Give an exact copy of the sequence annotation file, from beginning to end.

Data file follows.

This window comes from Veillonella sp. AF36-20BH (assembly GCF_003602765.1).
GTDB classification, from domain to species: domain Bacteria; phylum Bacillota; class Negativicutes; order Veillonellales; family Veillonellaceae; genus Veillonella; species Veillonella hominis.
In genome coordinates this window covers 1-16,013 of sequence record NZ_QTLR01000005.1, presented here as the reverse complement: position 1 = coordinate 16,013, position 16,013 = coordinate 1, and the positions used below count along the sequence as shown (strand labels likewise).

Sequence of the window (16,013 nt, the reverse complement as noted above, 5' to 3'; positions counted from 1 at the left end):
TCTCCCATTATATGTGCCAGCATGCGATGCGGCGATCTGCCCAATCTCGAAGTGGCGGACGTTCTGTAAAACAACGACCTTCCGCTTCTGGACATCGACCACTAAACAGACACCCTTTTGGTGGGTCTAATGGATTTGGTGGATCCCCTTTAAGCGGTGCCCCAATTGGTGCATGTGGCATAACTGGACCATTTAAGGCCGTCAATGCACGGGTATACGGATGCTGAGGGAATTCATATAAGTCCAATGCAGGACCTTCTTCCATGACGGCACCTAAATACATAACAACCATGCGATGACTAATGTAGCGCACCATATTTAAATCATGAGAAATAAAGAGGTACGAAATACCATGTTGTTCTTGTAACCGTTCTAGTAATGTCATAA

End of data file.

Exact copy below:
This window comes from Veillonella sp. AF36-20BH (assembly GCF_003602765.1).
GTDB classification, from domain to species: domain Bacteria; phylum Bacillota; class Negativicutes; order Veillonellales; family Veillonellaceae; genus Veillonella; species Veillonella hominis.
In genome coordinates this window covers 1-16,013 of sequence record NZ_QTLR01000005.1, presented here as the reverse complement: position 1 = coordinate 16,013, position 16,013 = coordinate 1, and the positions used below count along the sequence as shown (strand labels likewise).

Sequence of the window (16,013 nt, the reverse complement as noted above, 5' to 3'; positions counted from 1 at the left end):
TCTCCCATTATATGTGCCAGCATGCGATGCGGCGATCTGCCCAATCTCGAAGTGGCGGACGTTCTGTAAAACAACGACCTTCCGCTTCTGGACATCGACCACTAAACAGACACCCTTTTGGTGGGTCTAATGGATTTGGTGGATCCCCTTTAAGCGGTGCCCCAATTGGTGCATGTGGCATAACTGGACCATTTAAGGCCGTCAATGCACGGGTATACGGATGCTGAGGGAATTCATATAAGTCCAATGCAGGACCTTCTTCCATGACGGCACCTAAATACATAACAACCATGCGATGACTAATGTAGCGCACCATATTTAAATCATGAGAAATAAAGAGGTACGAAATACCATGTTGTTCTTGTAACCGTTCTAGTAATGTCATAA